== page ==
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These Architects Are Blending Living Spaces Into the Environment

By Linda Hayes | January 12, 2021 | Home & Real Estate

Viewed from the living room of this CCY project, an infinity-edge pool engages the surrounding environment. CCY collaborated with landscape architect Connect One.

Around the Roaring Fork Valley, designing a nurturing environment has become second nature to architects. A lot of it has to do with the intrinsic sensibilities of their clients.

“We’re so lucky that a lot of our clients have the attitude that the aspect of rejuvenation, restoration and reconnection here really benefits them,” says John Cottle, principal of CCY Architects ( in Basalt. “To me, connecting to the natural world is a building block of wellness. It’s a great way to think about design."

For a 14,000-square-foot home nestled into a meadow set above a mountain stream, Cottle and his team followed the simple premise of architecture being submissive to the environment. Sections are tucked into the earth, minimizing visibility from above. A “glass link” acts as entrance to the home, providing a connection with views and ushering in light to a descending stairway. “There’s a comforting effect,” he says. “It awakens your spirit.”

A CCY Architects project features a “glass link” that ushers light into the home

For clients with a more direct and purposeful approach to well-being, John Rowland, principal of Rowland+Broughton Architecture and Interior Design ( in Aspen, designed a custom workout space adjoining the master bedroom as an integral part of their home. “For [our clients], exercise is mandatory, and having it available in their home was key,” he says. “We did a custom hot yoga room with a special mechanical system that accommodates a state-of-the-art heating program. It quickly takes the room to 105 degrees and then cools it down.” The flexible space also contains a trainer bike, which the owner often rides while the room is heated. “After that, he can open the patio doors and slip into the pool for laps.”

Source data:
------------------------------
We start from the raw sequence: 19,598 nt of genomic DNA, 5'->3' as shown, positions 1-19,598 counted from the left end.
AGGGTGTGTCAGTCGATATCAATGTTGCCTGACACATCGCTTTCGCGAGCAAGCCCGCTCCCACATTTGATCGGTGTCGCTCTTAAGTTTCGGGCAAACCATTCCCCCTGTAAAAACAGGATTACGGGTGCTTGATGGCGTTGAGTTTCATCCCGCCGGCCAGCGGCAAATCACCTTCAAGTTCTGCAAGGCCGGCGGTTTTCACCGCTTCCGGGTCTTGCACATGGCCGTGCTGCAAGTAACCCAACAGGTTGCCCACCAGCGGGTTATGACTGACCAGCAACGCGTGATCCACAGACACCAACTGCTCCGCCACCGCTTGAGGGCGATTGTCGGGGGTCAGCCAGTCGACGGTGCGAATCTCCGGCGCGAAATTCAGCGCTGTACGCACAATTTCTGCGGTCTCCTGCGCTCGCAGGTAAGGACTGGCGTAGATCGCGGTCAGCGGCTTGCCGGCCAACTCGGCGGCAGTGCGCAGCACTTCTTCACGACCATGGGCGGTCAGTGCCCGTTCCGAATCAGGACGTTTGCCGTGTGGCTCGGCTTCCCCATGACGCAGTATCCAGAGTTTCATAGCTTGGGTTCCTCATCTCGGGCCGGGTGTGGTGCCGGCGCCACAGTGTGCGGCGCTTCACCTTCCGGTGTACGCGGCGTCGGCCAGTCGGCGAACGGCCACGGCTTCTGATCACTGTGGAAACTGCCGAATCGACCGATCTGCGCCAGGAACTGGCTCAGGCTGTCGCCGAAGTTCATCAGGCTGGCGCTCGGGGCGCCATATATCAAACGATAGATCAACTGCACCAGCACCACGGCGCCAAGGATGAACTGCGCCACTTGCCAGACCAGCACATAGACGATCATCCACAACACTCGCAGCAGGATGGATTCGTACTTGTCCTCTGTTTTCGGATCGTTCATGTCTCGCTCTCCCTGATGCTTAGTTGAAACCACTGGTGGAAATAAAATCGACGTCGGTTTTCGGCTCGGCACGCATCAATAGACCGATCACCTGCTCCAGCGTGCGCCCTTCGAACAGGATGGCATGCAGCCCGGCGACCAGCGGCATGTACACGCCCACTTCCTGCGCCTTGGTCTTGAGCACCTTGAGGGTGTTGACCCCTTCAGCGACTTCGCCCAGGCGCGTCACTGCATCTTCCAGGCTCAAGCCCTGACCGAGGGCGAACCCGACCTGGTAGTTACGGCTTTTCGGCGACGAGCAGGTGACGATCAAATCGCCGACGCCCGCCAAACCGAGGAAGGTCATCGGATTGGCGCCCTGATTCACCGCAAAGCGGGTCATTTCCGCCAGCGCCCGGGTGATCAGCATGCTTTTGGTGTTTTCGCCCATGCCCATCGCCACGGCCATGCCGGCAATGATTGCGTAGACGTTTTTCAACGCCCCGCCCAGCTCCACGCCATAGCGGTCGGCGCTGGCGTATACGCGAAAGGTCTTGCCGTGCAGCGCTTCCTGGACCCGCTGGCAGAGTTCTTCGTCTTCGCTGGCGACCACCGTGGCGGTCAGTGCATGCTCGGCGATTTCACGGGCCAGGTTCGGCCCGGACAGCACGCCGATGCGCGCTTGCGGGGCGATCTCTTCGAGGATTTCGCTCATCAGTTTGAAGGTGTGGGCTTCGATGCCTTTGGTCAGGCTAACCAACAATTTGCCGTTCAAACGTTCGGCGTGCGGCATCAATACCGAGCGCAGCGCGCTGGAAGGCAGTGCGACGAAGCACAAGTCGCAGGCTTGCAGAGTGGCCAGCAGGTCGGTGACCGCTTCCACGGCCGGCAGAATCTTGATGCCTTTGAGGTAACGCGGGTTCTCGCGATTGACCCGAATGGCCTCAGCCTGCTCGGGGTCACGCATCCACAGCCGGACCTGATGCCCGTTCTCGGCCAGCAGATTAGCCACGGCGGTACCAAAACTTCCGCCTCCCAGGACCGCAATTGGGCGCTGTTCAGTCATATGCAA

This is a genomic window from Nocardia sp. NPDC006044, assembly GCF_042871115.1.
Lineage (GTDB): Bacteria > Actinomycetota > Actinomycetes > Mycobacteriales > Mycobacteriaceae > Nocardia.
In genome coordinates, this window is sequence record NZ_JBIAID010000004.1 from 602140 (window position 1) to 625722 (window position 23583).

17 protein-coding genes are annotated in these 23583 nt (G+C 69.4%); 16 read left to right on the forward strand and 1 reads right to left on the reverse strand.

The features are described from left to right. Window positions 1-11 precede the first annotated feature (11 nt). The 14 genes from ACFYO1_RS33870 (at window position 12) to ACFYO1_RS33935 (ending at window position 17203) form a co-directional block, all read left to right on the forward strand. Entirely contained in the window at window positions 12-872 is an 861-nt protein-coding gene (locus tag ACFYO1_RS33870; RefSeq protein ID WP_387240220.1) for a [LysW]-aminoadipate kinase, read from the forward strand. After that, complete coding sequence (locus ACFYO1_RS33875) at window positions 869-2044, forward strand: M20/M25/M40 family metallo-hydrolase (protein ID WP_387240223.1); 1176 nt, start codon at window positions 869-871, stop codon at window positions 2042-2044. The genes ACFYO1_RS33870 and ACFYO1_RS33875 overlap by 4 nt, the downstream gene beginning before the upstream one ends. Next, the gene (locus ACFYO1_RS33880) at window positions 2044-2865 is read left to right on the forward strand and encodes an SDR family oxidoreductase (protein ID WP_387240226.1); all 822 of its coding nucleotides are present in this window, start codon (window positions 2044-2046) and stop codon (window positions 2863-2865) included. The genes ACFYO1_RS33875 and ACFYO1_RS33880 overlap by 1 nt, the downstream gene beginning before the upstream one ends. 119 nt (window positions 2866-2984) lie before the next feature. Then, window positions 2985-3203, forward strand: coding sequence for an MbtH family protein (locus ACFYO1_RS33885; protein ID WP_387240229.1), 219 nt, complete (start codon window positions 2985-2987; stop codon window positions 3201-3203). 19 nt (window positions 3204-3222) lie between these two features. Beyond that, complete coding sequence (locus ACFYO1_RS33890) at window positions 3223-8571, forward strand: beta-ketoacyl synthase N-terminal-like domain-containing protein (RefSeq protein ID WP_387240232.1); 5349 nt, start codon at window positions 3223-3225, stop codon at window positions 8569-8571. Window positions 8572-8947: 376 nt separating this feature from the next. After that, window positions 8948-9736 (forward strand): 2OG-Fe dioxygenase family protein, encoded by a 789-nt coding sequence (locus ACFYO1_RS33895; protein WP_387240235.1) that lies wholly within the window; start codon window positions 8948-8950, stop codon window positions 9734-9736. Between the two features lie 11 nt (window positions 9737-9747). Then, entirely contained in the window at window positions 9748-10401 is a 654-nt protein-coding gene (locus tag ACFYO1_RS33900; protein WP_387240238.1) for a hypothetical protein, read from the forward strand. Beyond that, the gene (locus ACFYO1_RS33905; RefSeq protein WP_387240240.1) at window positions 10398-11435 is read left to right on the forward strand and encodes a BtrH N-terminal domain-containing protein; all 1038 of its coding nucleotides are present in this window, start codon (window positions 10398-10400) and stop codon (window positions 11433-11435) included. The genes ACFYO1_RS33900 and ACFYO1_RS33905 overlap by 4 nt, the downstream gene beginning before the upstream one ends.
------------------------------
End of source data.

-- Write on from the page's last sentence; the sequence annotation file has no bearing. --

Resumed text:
Rowland and his wife, and Rowland+Broughton principal, Sarah Broughton, designed and built their LEED Gold-certified home in Aspen a few years ago. Reinforcing the importance they place on the indoor- outdoor connection, the home’s interior living area fully expands to include a year-round covered back patio with flexible cooking and dining areas. Warmed by a fire pit, the space also features a custom bocce ball court, which doubles as the home’s storm-water filtration system. Essentially, the home is a welcome respite for both its owners and the environment.

A garden patio off the master bedroom opens organically to the outdoors, and a hillside pagoda offers space for relaxation.

In addition to housing a significant collection of art and artifacts, including petrified fossils and industrial relics, the clients of Zone 4 Architects (owned by Dylan Johns and Bill Pollock) mandated a strong connection with the natural surroundings for their eclectic riverside Aspen home.

Large doorways—opening to an ample tiered patio sculpture garden (filled with native plantings and succulents) off the lower-level master bedroom—allow the homeowners to move exercise equipment outside. Multiple zones of varying privacy and purpose, including a hillside cabana for sunning, a riverside fire pit and an outdoor kitchen accommodating as many as 30 guests, provide seamless interaction with the essential elements of air, fire, water and earth. All of this made the design experience interesting and challenging. “It was fun to work with the design program, open to the land and in relation to the house,” says Johns.

It’s all part of Zone 4’s approach to ensuring design and the environment flow seamlessly—and it’s now a mission. After all, the firm also is the architect for Zen O2 Yoga ( studio in town. Namaste.